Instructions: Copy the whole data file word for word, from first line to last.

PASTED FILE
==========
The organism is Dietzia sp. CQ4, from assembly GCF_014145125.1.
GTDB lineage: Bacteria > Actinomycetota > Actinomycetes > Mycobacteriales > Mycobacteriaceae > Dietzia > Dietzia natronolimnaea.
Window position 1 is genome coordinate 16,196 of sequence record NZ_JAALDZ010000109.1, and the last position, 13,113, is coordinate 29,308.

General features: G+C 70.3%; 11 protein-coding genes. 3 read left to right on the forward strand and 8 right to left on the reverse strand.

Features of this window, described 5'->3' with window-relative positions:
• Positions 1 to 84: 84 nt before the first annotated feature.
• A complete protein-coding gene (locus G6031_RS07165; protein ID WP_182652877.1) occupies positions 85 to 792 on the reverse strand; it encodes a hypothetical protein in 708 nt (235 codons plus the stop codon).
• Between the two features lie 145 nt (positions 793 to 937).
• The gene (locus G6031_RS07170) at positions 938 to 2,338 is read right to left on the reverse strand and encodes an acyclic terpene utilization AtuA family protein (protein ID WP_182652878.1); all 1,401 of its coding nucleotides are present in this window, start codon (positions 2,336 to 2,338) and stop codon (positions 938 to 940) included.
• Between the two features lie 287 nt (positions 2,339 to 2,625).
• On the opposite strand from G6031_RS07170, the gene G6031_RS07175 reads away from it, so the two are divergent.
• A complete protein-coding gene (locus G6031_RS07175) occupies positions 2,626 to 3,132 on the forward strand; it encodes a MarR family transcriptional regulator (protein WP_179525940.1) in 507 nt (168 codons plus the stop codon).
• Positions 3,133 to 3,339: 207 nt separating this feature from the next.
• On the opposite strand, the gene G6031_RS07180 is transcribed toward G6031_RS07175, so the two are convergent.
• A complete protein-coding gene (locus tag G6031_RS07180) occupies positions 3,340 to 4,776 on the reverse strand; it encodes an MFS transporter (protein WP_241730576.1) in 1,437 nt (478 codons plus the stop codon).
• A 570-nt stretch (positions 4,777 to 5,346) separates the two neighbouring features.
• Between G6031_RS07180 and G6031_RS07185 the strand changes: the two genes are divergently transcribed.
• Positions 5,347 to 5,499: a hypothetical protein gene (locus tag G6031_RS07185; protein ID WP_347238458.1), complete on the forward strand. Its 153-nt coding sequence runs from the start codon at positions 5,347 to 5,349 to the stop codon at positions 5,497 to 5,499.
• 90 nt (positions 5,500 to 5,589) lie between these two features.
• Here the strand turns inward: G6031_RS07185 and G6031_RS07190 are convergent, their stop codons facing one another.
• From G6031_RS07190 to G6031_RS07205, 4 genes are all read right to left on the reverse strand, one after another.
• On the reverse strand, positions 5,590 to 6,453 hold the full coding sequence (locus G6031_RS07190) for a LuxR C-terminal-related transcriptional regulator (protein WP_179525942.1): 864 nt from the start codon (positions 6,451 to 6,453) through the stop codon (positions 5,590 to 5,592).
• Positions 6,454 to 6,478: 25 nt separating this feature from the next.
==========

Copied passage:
The organism is Dietzia sp. CQ4, from assembly GCF_014145125.1.
GTDB lineage: Bacteria > Actinomycetota > Actinomycetes > Mycobacteriales > Mycobacteriaceae > Dietzia > Dietzia natronolimnaea.
Window position 1 is genome coordinate 16,196 of sequence record NZ_JAALDZ010000109.1, and the last position, 13,113, is coordinate 29,308.

General features: G+C 70.3%; 11 protein-coding genes. 3 read left to right on the forward strand and 8 right to left on the reverse strand.

Features of this window, described 5'->3' with window-relative positions:
• Positions 1 to 84: 84 nt before the first annotated feature.
• A complete protein-coding gene (locus G6031_RS07165; protein ID WP_182652877.1) occupies positions 85 to 792 on the reverse strand; it encodes a hypothetical protein in 708 nt (235 codons plus the stop codon).
• Between the two features lie 145 nt (positions 793 to 937).
• The gene (locus G6031_RS07170) at positions 938 to 2,338 is read right to left on the reverse strand and encodes an acyclic terpene utilization AtuA family protein (protein ID WP_182652878.1); all 1,401 of its coding nucleotides are present in this window, start codon (positions 2,336 to 2,338) and stop codon (positions 938 to 940) included.
• Between the two features lie 287 nt (positions 2,339 to 2,625).
• On the opposite strand from G6031_RS07170, the gene G6031_RS07175 reads away from it, so the two are divergent.
• A complete protein-coding gene (locus G6031_RS07175) occupies positions 2,626 to 3,132 on the forward strand; it encodes a MarR family transcriptional regulator (protein WP_179525940.1) in 507 nt (168 codons plus the stop codon).
• Positions 3,133 to 3,339: 207 nt separating this feature from the next.
• On the opposite strand, the gene G6031_RS07180 is transcribed toward G6031_RS07175, so the two are convergent.
• A complete protein-coding gene (locus tag G6031_RS07180) occupies positions 3,340 to 4,776 on the reverse strand; it encodes an MFS transporter (protein WP_241730576.1) in 1,437 nt (478 codons plus the stop codon).
• A 570-nt stretch (positions 4,777 to 5,346) separates the two neighbouring features.
• Between G6031_RS07180 and G6031_RS07185 the strand changes: the two genes are divergently transcribed.
• Positions 5,347 to 5,499: a hypothetical protein gene (locus tag G6031_RS07185; protein ID WP_347238458.1), complete on the forward strand. Its 153-nt coding sequence runs from the start codon at positions 5,347 to 5,349 to the stop codon at positions 5,497 to 5,499.
• 90 nt (positions 5,500 to 5,589) lie between these two features.
• Here the strand turns inward: G6031_RS07185 and G6031_RS07190 are convergent, their stop codons facing one another.
• From G6031_RS07190 to G6031_RS07205, 4 genes are all read right to left on the reverse strand, one after another.
• On the reverse strand, positions 5,590 to 6,453 hold the full coding sequence (locus G6031_RS07190) for a LuxR C-terminal-related transcriptional regulator (protein WP_179525942.1): 864 nt from the start codon (positions 6,451 to 6,453) through the stop codon (positions 5,590 to 5,592).
• Positions 6,454 to 6,478: 25 nt separating this feature from the next.